French Intervention In Mali: Implications And Consequences

Mehmet Özkan*

After pressure on the Provisional Government of Mali and the United Nations for a military intervention, France has a started a military operation called Operation Serval in the north of Mali in January 2013. Operation Serval is much more serving in the interest of France than many pronounced interest of international community. This operation has huge risks for variety of reasons in the region and beyond. The information and news about the operation is not only quite common but also mostly manipulated through the French media outlets. Especially, the lack of information about the human tragedy is striking as it carries the risk of damaging the image of operation. Looking at roughly to the issue, there are three international actors in this conflict. First one is France and its supporters in the European countries. Second key actor is African countries. Although the issue seems to be related to the West Africa, the conflict in Mali has repercussion for the whole Africa both for its results and the way the resolution of conflict is dealt with. Third actor is the Islamic world in general as the both parties in the conflict are Muslims. Since the revolution in Libya, military intervention led by individual states is becoming more frequent in international politics. The latest one is the case of Mali. Although many people debated the French intervention in Mali from economic, political and terrorism threat perspective, the biggest loser in this case has been both the west and Africa.

Since the early 2000, there has been huge African ownership and agency to solve the problems of Africa by Africans. The motto of ‘African solutions for African problems’ have been talked in almost every meeting. This created a moment of golden diplomacy in Africa, where African leaders assumed the leadership and tried hard to solve problems in the continent. They re-structured the Organization of African Unity in a new form and re-named it as African Union in 2002. They articulated an economic strategy for the development of the continent, NEPAD, and they succeeded to get the support of the international community. Africa has occupied and important agenda at G-8, G-20, and other international forums. Conflict resolution measures of the Africans were much more impressive. The African Union organized mediations in Ivory Coast, Burundi, Congo, Somalia and many other conflict areas; and in support of this, the African Union sent peacekeeping missions to various places.

Looked from now, one cannot really argue that all the initiatives of Africans were successful, but the point is that they were eager and willing to take the continental ownership and took measures to create a conflict-free continent. Although most of the time, they has financial and structural difficulties to support their good intentions.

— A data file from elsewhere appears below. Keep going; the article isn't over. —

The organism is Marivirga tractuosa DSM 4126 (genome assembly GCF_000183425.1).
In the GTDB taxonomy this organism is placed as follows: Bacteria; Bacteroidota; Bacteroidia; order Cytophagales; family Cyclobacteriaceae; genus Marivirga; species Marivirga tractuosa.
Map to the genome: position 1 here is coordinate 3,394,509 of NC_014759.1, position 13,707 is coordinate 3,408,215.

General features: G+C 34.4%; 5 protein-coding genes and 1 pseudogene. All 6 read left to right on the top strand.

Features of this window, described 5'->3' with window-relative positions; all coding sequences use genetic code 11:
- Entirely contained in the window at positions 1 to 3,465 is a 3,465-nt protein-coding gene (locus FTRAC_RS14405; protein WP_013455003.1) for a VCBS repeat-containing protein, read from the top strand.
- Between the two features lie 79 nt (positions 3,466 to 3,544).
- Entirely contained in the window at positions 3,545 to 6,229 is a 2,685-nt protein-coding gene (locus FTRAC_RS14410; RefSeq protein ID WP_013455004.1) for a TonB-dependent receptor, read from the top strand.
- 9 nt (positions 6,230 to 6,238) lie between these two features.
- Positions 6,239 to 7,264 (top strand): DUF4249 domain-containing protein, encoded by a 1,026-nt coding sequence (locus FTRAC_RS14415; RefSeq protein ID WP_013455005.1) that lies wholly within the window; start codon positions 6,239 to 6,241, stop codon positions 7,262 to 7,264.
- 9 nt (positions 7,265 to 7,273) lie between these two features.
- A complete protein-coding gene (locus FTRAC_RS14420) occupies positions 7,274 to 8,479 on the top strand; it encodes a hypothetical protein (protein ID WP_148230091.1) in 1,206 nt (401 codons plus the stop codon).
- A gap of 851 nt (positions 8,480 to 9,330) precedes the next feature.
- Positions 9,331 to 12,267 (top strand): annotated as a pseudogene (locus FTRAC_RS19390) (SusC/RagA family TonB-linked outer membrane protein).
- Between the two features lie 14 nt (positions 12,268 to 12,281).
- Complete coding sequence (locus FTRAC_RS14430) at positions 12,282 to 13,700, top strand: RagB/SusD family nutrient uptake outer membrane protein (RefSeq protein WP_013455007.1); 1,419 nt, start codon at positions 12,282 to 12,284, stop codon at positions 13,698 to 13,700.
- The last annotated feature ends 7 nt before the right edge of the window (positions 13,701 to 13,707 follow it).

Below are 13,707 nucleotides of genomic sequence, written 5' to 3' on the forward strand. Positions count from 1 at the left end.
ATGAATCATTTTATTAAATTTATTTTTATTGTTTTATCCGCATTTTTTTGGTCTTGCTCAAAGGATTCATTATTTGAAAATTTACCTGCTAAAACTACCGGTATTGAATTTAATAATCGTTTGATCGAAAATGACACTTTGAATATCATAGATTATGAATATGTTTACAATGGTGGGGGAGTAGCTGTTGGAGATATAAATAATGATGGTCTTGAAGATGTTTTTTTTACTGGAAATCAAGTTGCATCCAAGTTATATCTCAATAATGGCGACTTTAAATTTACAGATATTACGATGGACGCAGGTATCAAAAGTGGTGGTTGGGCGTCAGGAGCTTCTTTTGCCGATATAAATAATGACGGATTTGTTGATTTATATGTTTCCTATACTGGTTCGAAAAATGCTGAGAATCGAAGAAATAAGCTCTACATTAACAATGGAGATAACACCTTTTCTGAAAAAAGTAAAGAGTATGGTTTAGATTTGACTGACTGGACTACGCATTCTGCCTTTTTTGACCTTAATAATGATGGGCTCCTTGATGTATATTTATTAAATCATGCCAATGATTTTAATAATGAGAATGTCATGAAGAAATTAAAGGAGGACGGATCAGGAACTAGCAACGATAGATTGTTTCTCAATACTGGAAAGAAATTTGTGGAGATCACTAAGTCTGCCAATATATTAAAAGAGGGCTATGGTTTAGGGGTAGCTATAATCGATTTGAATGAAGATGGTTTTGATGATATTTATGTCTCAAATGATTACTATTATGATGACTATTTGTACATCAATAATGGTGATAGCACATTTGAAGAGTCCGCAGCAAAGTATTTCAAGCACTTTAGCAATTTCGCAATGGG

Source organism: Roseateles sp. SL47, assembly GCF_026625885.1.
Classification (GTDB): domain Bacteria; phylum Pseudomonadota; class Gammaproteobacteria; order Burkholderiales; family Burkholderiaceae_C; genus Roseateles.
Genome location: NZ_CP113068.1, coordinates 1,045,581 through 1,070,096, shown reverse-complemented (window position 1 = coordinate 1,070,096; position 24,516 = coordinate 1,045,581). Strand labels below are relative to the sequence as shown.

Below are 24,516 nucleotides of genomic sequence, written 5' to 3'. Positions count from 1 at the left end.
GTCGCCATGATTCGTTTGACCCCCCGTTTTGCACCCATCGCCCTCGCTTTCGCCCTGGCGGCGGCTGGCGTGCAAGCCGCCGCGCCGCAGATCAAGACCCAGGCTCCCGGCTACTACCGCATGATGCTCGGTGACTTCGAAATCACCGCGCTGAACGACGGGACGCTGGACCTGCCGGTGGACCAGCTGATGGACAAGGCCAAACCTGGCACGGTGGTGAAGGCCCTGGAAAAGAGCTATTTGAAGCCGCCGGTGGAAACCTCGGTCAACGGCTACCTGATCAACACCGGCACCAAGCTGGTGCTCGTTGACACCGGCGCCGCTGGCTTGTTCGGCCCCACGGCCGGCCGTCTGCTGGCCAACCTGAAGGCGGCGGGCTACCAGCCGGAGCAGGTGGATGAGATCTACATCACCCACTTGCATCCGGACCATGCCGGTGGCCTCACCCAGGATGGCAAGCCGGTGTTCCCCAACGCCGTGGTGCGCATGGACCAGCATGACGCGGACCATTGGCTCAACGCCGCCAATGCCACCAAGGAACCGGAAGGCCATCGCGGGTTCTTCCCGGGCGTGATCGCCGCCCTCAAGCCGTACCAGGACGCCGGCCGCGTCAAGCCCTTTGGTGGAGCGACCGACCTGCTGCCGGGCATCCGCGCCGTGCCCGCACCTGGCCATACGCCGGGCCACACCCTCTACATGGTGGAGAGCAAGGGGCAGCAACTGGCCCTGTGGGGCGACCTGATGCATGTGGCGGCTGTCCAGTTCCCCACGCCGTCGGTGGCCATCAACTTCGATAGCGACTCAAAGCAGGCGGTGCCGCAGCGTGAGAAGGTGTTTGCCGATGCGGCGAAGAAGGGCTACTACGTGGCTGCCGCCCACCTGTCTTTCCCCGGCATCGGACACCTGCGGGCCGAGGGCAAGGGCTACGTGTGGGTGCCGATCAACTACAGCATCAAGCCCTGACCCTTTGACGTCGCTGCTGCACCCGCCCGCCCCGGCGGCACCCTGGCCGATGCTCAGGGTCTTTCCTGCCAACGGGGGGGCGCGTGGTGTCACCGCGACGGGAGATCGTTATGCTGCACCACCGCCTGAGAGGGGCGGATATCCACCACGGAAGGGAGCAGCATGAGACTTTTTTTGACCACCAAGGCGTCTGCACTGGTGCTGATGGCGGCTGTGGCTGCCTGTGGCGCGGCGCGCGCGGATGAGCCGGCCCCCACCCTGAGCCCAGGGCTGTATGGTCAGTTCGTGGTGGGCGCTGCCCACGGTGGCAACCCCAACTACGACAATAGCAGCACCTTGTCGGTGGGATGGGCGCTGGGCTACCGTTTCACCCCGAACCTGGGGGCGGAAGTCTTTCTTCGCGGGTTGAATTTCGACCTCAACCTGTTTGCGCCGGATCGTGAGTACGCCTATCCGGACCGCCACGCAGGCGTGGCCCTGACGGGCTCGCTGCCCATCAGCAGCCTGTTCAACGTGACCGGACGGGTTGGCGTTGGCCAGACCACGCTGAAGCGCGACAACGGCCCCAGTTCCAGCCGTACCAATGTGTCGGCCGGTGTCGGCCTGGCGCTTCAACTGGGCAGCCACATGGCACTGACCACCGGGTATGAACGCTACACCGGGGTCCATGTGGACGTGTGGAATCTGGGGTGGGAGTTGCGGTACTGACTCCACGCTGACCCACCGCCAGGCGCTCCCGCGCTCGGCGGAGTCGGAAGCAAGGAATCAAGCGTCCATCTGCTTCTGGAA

French military intervention in Mali should be seen as an indication of the end of this golden period in African agency and ownership in the continent. The fact that regional organization ECOWAS and UN was supportive of intervention does not change this. Africans have failed to take the initiative to solve their own crisis. Even it would have been easier for Africans this time because the case in Mali has an international dimension due to security threat. This would have even created a momentum to get both financial and training support of the international community.
Africa is not the only loser in this case in the long run. The international community or the west is also a loser. International community neither has resources nor willingness to involve in every problem in Africa. Having an adequate African agency/leadership in the continent and supporting it is always the best solution for both side. Apparently, this opportunity has lost with the case of Mali intervention
The conflict in Mali is also related to the overall Muslim world, not only to Africa. The West (especially France) evaluates the situation from its own perspective and considers this as the issue security and the national interest, therefore, Paris continues to insist on the military intervention as the only solution. It is clear that the military intervention will result the loss of many lives and a deepening refugee crisis. This crisis in Mali should be taken up as serious matter and investigated by the institutions and organizations in the Islamic world. Especially the religious and ethnic dimensions of the crisis require a special attention and the International Cooperation Organization should send observes to see what is happening on the ground and report it.
As we proceed with the conflict and intervention, there is an urgency to call all armed parties for calmness and dialogue. Refugee crisis is deepening and moving from Mauritania, Niger, and Burkina Faso to the south of Mali. In these areas, state support is not sufficient and there is a huge role for the NGOs. Health and educational activities are also urgently needed in these areas. However, the biggest question now is about how to build a momentum for an Africa-driven agenda on the continent in coming years.
* Mehmet Ozkan is a Researcher at SETA Foundation for Political, Economic and Social Research.

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